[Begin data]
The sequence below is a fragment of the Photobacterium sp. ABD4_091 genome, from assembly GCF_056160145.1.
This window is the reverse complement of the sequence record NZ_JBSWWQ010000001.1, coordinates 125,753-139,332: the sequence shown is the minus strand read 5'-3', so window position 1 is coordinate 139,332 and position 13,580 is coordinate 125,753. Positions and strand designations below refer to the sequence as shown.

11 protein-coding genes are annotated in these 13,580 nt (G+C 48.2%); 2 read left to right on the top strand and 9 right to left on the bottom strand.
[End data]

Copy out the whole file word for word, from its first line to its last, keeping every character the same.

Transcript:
The sequence below is a fragment of the Photobacterium sp. ABD4_091 genome, from assembly GCF_056160145.1.
This window is the reverse complement of the sequence record NZ_JBSWWQ010000001.1, coordinates 125,753-139,332: the sequence shown is the minus strand read 5'-3', so window position 1 is coordinate 139,332 and position 13,580 is coordinate 125,753. Positions and strand designations below refer to the sequence as shown.

11 protein-coding genes are annotated in these 13,580 nt (G+C 48.2%); 2 read left to right on the top strand and 9 right to left on the bottom strand.